Gilligan, Ruth. “Nine Folds Make a Paper Swan”, Tin House Books, 2017,
Three Voices and the Jews of Ireland
Ruth Gilligan gives us a look at the Jews of Ireland in the twentieth century and through three narrators we get a look at what it means to belong and how storytelling can be a redemptive force. As the twentieth century opens, we meet a young girl and her family who emigrated from Lithuania in search of a better life in America but landed in Ireland instead. In 1958, a mute Jewish boy is locked away in a mental institution outside of Dublin and there he becomes friendly with a man who is consumed by the story of the love he lost nearly two decades earlier. In present-day London, an Irish journalist is forced to deal with her conflicting notions of identity and family when her Jewish boyfriend asks her to make a true leap of faith. These are our three stories that not only cross generations but who come together to give us the story of Ireland’s Jewish community. As we read we wrestle with the question of just how far we will go to understand who we really are, and to feel at home in the world.
The novel is set in Ireland and London in three different time periods. In 1958, a mother and father have their son Shem admitted to a private asylum; he has become mute and is an embarrassment to his father. As the novel progresses, Shem’s much beloved mother visits and begs him to find his voice again. But there is more at work inside of him than she may realize, later Shem writes that he wanted to understand if a family could ever really exist without lies and secrets to keep it alive. The definition of love is the focus of the novel.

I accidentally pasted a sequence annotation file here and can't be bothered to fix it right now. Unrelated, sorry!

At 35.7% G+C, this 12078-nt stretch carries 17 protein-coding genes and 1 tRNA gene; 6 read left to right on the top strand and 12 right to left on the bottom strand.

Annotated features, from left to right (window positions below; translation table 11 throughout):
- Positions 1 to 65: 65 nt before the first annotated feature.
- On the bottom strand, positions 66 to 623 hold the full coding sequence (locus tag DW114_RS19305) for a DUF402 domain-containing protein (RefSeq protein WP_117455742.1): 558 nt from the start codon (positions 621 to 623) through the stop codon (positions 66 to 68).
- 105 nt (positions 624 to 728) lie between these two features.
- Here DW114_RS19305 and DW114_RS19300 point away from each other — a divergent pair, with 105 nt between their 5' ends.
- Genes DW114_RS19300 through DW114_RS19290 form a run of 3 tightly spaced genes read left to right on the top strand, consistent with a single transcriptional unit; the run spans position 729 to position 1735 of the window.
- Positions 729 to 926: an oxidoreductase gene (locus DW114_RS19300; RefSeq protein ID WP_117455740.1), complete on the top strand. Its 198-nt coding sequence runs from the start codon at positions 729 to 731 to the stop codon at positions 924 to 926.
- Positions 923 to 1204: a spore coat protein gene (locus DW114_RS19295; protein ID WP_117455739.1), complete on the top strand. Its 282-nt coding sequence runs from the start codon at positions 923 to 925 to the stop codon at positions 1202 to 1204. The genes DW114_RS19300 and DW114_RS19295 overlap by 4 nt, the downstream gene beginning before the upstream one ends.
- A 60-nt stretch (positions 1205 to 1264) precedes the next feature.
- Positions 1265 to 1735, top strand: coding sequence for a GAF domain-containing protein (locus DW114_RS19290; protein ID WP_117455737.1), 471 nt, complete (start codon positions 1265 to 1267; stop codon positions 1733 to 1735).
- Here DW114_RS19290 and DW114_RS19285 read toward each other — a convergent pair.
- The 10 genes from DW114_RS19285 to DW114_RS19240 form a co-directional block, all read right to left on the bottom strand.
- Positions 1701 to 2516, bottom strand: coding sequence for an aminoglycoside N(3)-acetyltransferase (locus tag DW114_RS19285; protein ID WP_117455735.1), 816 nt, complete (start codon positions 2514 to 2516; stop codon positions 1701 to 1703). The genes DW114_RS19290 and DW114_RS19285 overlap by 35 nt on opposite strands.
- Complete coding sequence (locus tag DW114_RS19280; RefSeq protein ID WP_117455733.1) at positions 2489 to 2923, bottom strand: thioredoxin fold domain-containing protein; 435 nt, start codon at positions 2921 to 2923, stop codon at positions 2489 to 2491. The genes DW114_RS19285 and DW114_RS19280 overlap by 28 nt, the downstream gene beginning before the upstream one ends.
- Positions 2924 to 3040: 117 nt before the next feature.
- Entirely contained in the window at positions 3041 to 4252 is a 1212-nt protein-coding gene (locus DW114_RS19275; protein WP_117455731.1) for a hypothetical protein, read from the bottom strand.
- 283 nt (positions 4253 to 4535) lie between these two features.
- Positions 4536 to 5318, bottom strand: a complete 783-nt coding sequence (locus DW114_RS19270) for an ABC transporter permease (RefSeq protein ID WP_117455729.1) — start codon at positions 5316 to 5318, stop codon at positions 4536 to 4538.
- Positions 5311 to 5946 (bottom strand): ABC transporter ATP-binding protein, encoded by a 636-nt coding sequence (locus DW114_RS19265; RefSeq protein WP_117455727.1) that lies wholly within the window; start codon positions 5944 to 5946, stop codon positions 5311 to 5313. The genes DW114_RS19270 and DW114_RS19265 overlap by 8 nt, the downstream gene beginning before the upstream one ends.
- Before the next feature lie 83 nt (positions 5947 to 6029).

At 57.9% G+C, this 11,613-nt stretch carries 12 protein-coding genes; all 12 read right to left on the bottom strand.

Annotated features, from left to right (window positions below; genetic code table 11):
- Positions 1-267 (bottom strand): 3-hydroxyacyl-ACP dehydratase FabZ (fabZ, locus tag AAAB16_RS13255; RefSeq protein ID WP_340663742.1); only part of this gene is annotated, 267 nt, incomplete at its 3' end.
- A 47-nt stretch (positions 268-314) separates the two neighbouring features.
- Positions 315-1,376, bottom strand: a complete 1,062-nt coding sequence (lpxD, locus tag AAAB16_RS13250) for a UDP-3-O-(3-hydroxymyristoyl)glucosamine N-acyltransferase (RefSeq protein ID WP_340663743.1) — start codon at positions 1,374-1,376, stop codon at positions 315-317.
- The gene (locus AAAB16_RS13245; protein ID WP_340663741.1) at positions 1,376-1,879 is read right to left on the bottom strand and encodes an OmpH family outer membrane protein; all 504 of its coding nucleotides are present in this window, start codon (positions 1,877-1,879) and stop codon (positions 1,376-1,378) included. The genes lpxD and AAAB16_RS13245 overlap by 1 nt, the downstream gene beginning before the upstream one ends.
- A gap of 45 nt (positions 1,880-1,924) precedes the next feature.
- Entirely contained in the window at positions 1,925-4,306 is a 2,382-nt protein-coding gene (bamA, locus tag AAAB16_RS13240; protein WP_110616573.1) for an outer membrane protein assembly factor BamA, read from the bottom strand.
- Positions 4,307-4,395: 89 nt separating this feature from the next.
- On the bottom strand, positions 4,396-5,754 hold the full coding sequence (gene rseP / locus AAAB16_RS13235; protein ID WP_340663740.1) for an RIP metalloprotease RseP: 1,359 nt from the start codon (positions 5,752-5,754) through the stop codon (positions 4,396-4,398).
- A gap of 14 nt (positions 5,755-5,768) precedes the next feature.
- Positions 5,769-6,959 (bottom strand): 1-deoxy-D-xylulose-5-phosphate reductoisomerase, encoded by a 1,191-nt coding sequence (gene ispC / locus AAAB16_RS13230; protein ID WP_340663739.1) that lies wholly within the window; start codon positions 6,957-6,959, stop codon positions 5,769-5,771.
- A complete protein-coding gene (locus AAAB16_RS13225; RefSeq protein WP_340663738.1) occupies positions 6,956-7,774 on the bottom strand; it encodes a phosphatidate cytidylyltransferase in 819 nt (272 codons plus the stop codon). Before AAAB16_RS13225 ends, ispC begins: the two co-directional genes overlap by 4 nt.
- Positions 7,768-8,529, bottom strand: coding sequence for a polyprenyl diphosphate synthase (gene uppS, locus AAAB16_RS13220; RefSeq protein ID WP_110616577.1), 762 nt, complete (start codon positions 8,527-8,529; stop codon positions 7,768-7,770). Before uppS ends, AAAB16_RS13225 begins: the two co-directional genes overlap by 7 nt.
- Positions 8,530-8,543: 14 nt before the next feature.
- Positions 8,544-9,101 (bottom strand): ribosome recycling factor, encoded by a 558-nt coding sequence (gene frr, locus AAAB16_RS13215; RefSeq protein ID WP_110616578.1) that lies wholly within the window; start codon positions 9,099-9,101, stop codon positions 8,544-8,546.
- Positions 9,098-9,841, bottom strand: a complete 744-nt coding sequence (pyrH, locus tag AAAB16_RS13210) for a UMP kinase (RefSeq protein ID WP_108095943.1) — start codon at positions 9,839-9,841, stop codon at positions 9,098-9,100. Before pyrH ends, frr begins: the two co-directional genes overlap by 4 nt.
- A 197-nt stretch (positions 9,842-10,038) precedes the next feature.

We move to modern-day London where Aisling, a young Irish-Catholic woman, thinks about religious conversion and wonders what it will do to her relationship with her family. We move again to meet Ruth, a newly immigrated Lithuanian girl who struggles to create a home with her family in Cork, Ireland. Her father embraces the culture, while her mother is bitter and hopes for a new life. Returning to Shem, we see that he has become friends with his roommate at the asylum and begins to examine his own long-held beliefs. What brings these stories together are the themes of family and belonging.
Ruth Gilligan writes expressively of the Jewish experience in Ireland while embracing the universal human need for community and belonging. Gilligan’s literary style is a bit difficult to follow at first but for readers who love metaphor, this book will be just the right thing. The novel moves between multiple cultures and across three different time periods to give a brilliantly cross-sectional account of community, belonging, and choice. Central to each of the three stories are themes of Jewish culture and teachings and the intersection of Jewish and Irish identity.